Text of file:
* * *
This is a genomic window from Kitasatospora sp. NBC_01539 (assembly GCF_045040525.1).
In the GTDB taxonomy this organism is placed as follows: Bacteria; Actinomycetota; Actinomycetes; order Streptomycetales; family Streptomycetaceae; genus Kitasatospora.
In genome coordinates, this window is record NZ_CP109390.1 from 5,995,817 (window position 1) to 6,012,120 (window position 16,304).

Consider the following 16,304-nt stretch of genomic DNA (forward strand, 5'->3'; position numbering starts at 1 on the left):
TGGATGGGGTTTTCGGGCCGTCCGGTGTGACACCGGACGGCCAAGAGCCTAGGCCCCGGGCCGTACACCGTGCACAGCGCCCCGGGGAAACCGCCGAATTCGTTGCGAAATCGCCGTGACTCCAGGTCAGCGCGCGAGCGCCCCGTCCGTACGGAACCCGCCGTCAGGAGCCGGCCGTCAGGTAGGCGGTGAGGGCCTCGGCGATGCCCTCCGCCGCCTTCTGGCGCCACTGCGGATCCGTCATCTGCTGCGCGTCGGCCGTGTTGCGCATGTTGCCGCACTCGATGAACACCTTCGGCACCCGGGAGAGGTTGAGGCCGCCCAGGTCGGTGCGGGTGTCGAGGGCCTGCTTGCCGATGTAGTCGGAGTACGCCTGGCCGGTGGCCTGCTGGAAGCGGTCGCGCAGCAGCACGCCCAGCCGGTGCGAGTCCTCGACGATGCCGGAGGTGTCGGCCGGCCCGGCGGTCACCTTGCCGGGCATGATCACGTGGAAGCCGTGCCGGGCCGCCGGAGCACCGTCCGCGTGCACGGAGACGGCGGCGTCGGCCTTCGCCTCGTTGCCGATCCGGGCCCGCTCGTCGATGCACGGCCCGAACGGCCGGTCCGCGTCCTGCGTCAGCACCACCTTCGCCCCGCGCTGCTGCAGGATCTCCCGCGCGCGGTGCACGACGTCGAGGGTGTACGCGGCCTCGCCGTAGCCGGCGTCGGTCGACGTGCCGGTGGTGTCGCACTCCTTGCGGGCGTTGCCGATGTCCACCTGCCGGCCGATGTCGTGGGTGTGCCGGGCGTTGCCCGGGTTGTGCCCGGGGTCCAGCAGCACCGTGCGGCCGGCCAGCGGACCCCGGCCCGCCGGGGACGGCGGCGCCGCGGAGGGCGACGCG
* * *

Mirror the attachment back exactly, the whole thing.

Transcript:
This is a genomic window from Kitasatospora sp. NBC_01539 (assembly GCF_045040525.1).
In the GTDB taxonomy this organism is placed as follows: Bacteria; Actinomycetota; Actinomycetes; order Streptomycetales; family Streptomycetaceae; genus Kitasatospora.
In genome coordinates, this window is record NZ_CP109390.1 from 5,995,817 (window position 1) to 6,012,120 (window position 16,304).

Consider the following 16,304-nt stretch of genomic DNA (forward strand, 5'->3'; position numbering starts at 1 on the left):
TGGATGGGGTTTTCGGGCCGTCCGGTGTGACACCGGACGGCCAAGAGCCTAGGCCCCGGGCCGTACACCGTGCACAGCGCCCCGGGGAAACCGCCGAATTCGTTGCGAAATCGCCGTGACTCCAGGTCAGCGCGCGAGCGCCCCGTCCGTACGGAACCCGCCGTCAGGAGCCGGCCGTCAGGTAGGCGGTGAGGGCCTCGGCGATGCCCTCCGCCGCCTTCTGGCGCCACTGCGGATCCGTCATCTGCTGCGCGTCGGCCGTGTTGCGCATGTTGCCGCACTCGATGAACACCTTCGGCACCCGGGAGAGGTTGAGGCCGCCCAGGTCGGTGCGGGTGTCGAGGGCCTGCTTGCCGATGTAGTCGGAGTACGCCTGGCCGGTGGCCTGCTGGAAGCGGTCGCGCAGCAGCACGCCCAGCCGGTGCGAGTCCTCGACGATGCCGGAGGTGTCGGCCGGCCCGGCGGTCACCTTGCCGGGCATGATCACGTGGAAGCCGTGCCGGGCCGCCGGAGCACCGTCCGCGTGCACGGAGACGGCGGCGTCGGCCTTCGCCTCGTTGCCGATCCGGGCCCGCTCGTCGATGCACGGCCCGAACGGCCGGTCCGCGTCCTGCGTCAGCACCACCTTCGCCCCGCGCTGCTGCAGGATCTCCCGCGCGCGGTGCACGACGTCGAGGGTGTACGCGGCCTCGCCGTAGCCGGCGTCGGTCGACGTGCCGGTGGTGTCGCACTCCTTGCGGGCGTTGCCGATGTCCACCTGCCGGCCGATGTCGTGGGTGTGCCGGGCGTTGCCCGGGTTGTGCCCGGGGTCCAGCAGCACCGTGCGGCCGGCCAGCGGACCCCGGCCCGCCGGGGACGGCGGCGCCGCGGAGGGCGACGCG